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Lamborghini Recalls Huracan EVO, STO, Tecnica Over Safety Concern

Revealed at the 2014 Geneva Motor Show, the Huracan is due to be replaced in the latter half of 2024 by a Revuelto-based supercar with plug-in hybrid twin-turbo V8 muscle. But until then, Lamborghini has to fix a handful of Huracans due to a safety issue caused by an incorrect software configuration.
Lamborghini Huracan 28 photos
Photo: Luca Riva / Lamborghini / edited
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The Department of Infrastructure in Australia notes that certain vehicles produced between 2022 and 2023 require a reflash due to the driver's seat belt reminder chime and visual indicator not activating below 20 kilometers per hour. In old money, that would be 12 miles per hour and change.

Correct system functionality is guaranteed above 20 clicks, meaning that the driver will be audibly and visually reminded to buckle up. A grand total of 77 examples of the V10-powered supercar are recalled in the Land Down Under, split between the regular EVO, the go-faster STO, and the Tecnica.

Owners are urged to contact Lamborghini Customer Care or get in touch with the Department of Infrastructure for more information. Speaking of which, the Department of Infrastructure has also published the list of affected vehicles by VIN.

As opposed to the National Highway Traffic Safety Administration in the United States of America, the Australian regulator doesn't mention the production dates for the affected population. Alas, those who took delivery of a Huracan in Australia between 2022 and 2023 can't do anything other than glance over the VIN list published on the regulator's website.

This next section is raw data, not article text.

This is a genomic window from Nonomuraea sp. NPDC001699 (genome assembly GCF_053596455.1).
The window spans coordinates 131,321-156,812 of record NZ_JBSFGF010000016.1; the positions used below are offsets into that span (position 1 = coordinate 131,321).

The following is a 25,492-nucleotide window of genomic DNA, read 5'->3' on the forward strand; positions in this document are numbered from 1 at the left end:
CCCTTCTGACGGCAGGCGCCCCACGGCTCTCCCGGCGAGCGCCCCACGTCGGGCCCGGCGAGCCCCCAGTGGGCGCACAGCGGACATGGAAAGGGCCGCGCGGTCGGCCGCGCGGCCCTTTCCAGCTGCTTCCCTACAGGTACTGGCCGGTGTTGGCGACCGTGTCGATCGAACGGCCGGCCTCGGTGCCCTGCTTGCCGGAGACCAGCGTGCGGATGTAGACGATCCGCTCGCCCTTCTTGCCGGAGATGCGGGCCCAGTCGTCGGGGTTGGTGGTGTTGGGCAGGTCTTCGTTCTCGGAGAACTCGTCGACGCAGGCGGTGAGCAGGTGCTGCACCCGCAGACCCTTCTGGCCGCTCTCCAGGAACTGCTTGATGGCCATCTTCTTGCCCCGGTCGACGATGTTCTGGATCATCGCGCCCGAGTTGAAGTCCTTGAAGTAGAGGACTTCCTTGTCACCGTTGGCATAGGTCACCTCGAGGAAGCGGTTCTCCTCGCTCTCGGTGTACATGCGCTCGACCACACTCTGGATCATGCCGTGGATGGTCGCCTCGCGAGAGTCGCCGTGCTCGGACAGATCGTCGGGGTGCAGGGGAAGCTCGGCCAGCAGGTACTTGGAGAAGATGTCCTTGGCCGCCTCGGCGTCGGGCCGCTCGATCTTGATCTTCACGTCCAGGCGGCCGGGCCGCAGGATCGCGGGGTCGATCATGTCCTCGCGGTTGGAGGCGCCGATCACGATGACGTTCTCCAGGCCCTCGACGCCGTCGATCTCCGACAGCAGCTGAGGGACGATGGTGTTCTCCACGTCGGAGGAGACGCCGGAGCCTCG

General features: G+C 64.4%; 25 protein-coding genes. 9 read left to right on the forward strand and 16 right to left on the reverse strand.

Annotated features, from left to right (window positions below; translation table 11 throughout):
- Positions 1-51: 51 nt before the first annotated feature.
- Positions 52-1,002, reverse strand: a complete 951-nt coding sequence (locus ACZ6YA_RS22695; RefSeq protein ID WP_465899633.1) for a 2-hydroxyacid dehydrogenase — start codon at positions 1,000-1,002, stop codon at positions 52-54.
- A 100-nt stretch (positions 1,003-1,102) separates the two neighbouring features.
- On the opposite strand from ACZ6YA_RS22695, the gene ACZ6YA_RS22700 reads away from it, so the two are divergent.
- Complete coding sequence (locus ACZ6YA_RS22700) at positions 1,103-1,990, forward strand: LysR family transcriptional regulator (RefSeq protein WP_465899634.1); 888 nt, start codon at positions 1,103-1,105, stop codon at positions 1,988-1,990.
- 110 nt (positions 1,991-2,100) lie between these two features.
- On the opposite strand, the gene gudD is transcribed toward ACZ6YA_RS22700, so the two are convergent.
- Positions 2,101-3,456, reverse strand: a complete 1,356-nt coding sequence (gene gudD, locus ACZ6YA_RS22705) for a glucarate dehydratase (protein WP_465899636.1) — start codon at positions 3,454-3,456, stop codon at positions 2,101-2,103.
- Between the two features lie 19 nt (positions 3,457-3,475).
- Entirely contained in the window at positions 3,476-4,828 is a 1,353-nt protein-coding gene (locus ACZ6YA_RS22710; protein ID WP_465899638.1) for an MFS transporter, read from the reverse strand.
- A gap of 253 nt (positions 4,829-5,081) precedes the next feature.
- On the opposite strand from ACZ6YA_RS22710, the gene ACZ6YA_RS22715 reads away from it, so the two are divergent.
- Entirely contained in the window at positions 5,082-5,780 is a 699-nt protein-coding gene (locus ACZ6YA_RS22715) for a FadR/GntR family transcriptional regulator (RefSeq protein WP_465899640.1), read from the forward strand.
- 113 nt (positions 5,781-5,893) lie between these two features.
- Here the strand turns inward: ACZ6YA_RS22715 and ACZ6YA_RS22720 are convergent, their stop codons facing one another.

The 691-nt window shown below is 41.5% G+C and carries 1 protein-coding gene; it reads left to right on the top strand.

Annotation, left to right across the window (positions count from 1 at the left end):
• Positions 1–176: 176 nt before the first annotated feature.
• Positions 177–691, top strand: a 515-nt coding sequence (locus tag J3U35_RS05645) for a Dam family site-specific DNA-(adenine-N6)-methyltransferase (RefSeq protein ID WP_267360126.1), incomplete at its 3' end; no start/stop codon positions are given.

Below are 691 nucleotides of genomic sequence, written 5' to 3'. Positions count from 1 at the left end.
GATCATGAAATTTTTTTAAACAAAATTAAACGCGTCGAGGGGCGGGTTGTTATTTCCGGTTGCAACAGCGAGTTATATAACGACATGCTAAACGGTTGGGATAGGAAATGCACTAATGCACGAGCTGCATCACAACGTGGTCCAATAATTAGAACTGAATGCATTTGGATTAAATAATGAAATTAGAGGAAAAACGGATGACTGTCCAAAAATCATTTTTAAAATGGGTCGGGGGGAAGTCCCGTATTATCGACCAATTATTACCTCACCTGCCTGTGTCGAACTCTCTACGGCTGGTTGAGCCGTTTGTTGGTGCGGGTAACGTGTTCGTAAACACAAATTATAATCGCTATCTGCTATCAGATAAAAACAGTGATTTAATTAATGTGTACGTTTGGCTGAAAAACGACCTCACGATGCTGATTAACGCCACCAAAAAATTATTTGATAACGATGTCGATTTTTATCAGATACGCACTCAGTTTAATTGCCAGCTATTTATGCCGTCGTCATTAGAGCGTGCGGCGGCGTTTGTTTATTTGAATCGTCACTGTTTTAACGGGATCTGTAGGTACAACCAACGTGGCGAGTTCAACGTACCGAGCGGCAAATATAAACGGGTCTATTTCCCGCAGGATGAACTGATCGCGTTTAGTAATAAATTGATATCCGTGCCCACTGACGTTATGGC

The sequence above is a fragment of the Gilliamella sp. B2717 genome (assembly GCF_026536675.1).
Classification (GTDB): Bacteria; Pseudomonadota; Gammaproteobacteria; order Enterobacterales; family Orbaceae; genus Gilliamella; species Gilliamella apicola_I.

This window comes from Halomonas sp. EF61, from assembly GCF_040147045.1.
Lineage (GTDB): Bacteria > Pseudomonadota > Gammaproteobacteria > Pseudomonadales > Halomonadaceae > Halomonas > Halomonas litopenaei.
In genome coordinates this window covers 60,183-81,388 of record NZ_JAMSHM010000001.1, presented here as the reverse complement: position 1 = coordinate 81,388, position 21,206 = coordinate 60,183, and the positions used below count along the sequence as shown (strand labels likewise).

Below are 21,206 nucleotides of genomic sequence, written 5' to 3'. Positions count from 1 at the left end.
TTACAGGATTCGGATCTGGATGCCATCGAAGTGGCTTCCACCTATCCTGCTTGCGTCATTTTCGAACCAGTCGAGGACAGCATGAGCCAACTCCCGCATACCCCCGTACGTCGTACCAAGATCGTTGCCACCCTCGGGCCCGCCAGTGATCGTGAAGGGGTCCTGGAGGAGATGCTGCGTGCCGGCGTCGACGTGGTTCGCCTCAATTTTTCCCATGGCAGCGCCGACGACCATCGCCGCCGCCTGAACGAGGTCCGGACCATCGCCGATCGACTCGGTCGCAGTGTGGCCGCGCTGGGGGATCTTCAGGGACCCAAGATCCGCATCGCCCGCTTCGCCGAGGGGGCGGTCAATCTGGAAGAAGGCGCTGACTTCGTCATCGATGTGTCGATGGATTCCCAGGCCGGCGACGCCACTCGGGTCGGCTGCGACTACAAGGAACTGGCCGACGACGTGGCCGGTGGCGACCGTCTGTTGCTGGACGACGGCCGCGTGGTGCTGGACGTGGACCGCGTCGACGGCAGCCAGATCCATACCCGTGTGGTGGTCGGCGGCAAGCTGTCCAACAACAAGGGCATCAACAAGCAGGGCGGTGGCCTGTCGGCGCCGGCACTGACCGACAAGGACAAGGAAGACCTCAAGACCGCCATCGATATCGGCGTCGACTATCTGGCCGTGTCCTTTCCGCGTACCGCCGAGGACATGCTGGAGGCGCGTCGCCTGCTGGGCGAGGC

Affected Lamborghini Huracan models
Photo: Department of Infrastructure Australia
As to what EVO, STO, and Tecnica mean, let's kick things off with the EVO. That's Lamborghini vernacular for the mid-cycle refresh of the Huracan, which rolled out in 2019 with slightly different styling from the pre-facelift specification. The EVO comes in either rear- or all-wheel drive, as well as in fixed-head and open-top flavors. Another difference over the pre-facelift is the introduction of rear-wheel steering, along with an 8.4-inch touchscreen.

STO is the acronym for Super Trofeo Omologata (or Omologato according to peeps who haven't looked over the press kit for the Huracan STO). Inspired by Squadra Corse's racing cars (think Super Trofeo EVO and GT3 EVO), the STO is a rear-drive affair with 470 kW and 565 Nm of torque under its belt, as in 631 ponies and 417 pound-feet at full chatter.

Named after the limited-run Gallardo LP570-4 Edizione Tecnica from more than a decade ago, the Huracan Tecnica is best described as the STO's more civilized sibling. The smaller rear wing differentiates it from the STO, and the Tecnica comes with a regular-sized frunk. By comparison, the STO offers a meager 38 liters (that would be 1.3 cubic feet) in the form of a helmet-shaped storage compartment.

With the Huracan getting discontinued next year and the R8 posed to come back in the form of an electric supercar, the 5.2-liter FSI developed by Audi rather than Lamborghini will be canned in late 2024. The succeeding V8, however, is rumored to rev as high as 10,000 revolutions per minute. It remains to be seen if a road-going twin-turbo V8 can spin to 10,000 revs with minimal impact on reliability.
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 Download: Lamborghini Huracan EVO, STO, Tecnica November 2023 recall in Australia (PDF)

About the author: Mircea Panait
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After a 1:43 scale model of a Ferrari 250 GTO sparked Mircea's interest for cars when he was a kid, an early internship at Top Gear sealed his career path. He's most interested in muscle cars and American trucks, but he takes a passing interest in quirky kei cars as well.
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